in larval fat body cells (Kanost et al., 1990). In
this report, we present evidence for storage protein transcription in the ovary of Hyphantria
cunea. However, the level of the HcSP-1 transcript
was much lower in the ovary than in fat body
cells. The size of the HcSP-1 transcript appeared
to be identical in the two cell types (Fig. 2A), suggesting that there are no tissue-specific differences associated with HcSP-1 RNA processing.
Presence in the follicle of a protein transcript considered up to now to be a storage protein is rather
unexpected. The persistence of the HcSP-1 transcript in the ovary of late pupae is similar to a
phenomenon in Heliothis virescens where the testes cells continue to transcribe the arylphorin
gene in the pharate adult and adult stages (Miller
et al., 1990). During the early stages of follicle
growth, HcSP-1 transcript is expected to present
in follicles, but it is almost impossible to identify
it by biochemical methods because of the minuteness of the follicles.
Just before the vitellogenic stage, HcSP-1 is
already present in small yolk bodies around periphery of the oocyte. This phenomenon is very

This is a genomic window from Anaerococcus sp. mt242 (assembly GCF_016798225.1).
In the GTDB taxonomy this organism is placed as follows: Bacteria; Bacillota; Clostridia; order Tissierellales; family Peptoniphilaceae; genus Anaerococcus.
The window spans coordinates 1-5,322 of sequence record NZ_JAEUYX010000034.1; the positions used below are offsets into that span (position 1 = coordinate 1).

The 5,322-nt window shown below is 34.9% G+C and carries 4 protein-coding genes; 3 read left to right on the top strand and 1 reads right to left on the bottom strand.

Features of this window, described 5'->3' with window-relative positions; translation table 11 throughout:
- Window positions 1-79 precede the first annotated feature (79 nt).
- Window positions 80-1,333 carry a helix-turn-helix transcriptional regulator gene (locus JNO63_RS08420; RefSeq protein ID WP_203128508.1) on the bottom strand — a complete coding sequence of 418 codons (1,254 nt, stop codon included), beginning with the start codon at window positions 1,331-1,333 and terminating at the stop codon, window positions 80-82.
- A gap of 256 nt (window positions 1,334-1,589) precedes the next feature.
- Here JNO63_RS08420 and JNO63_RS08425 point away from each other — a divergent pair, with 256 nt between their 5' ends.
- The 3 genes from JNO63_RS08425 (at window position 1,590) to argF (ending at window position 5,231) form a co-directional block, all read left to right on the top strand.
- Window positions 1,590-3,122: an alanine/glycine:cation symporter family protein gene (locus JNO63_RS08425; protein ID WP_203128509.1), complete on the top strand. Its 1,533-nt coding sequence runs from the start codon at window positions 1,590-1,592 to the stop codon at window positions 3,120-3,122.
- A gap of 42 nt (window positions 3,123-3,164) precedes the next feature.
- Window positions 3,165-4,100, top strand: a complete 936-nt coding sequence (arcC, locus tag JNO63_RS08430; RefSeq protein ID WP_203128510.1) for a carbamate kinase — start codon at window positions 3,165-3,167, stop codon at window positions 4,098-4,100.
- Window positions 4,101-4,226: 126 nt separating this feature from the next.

similar to the incorporation of YP2 into the early
yolk bodies during the provitellogenic stage of
Plodia interpunctella (Zimowska et al., 1994), in
which the interfollicular spaces are present but
are not yet truly patent (Zimowska et al., 1994).
The labeled HcSP-1 in the early yolk bodies seems
to be originated from follicular epithelial cells
rather than from nurse cells. Though HcSP-1
transcripts are observed in the nurse cell of H.
cunea ovary, it is very difficult to have evidence
for the transport of HcSP-1 mRNA or protein itself from nurse cells to oocyte. Even HcSP-1 was
distributed randomly in the cytoplasm of nurse
cells, it was not possible to determine whether
Expression of Storage Protein in H. cunea Ovary